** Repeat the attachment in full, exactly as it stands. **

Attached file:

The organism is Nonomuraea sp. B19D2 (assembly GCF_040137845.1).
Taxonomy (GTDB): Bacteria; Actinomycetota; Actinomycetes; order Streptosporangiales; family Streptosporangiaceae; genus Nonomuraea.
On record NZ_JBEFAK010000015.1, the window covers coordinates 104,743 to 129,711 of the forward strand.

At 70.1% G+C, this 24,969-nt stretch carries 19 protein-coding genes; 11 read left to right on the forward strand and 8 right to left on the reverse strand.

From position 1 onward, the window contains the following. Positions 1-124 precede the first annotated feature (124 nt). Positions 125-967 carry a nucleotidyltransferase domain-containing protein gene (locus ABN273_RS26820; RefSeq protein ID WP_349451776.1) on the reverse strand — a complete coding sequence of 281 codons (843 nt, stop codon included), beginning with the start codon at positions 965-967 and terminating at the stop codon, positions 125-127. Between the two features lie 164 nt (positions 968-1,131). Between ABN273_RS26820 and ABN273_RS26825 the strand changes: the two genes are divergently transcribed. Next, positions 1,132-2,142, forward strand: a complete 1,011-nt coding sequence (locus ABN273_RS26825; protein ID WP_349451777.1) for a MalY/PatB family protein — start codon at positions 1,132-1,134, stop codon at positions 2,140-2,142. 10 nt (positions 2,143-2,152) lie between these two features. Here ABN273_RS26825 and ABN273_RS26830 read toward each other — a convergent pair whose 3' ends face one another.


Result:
The organism is Nonomuraea sp. B19D2 (assembly GCF_040137845.1).
Taxonomy (GTDB): Bacteria; Actinomycetota; Actinomycetes; order Streptosporangiales; family Streptosporangiaceae; genus Nonomuraea.
On record NZ_JBEFAK010000015.1, the window covers coordinates 104,743 to 129,711 of the forward strand.

At 70.1% G+C, this 24,969-nt stretch carries 19 protein-coding genes; 11 read left to right on the forward strand and 8 right to left on the reverse strand.

From position 1 onward, the window contains the following. Positions 1-124 precede the first annotated feature (124 nt). Positions 125-967 carry a nucleotidyltransferase domain-containing protein gene (locus ABN273_RS26820; RefSeq protein ID WP_349451776.1) on the reverse strand — a complete coding sequence of 281 codons (843 nt, stop codon included), beginning with the start codon at positions 965-967 and terminating at the stop codon, positions 125-127. Between the two features lie 164 nt (positions 968-1,131). Between ABN273_RS26820 and ABN273_RS26825 the strand changes: the two genes are divergently transcribed. Next, positions 1,132-2,142, forward strand: a complete 1,011-nt coding sequence (locus ABN273_RS26825; protein ID WP_349451777.1) for a MalY/PatB family protein — start codon at positions 1,132-1,134, stop codon at positions 2,140-2,142. 10 nt (positions 2,143-2,152) lie between these two features. Here ABN273_RS26825 and ABN273_RS26830 read toward each other — a convergent pair whose 3' ends face one another.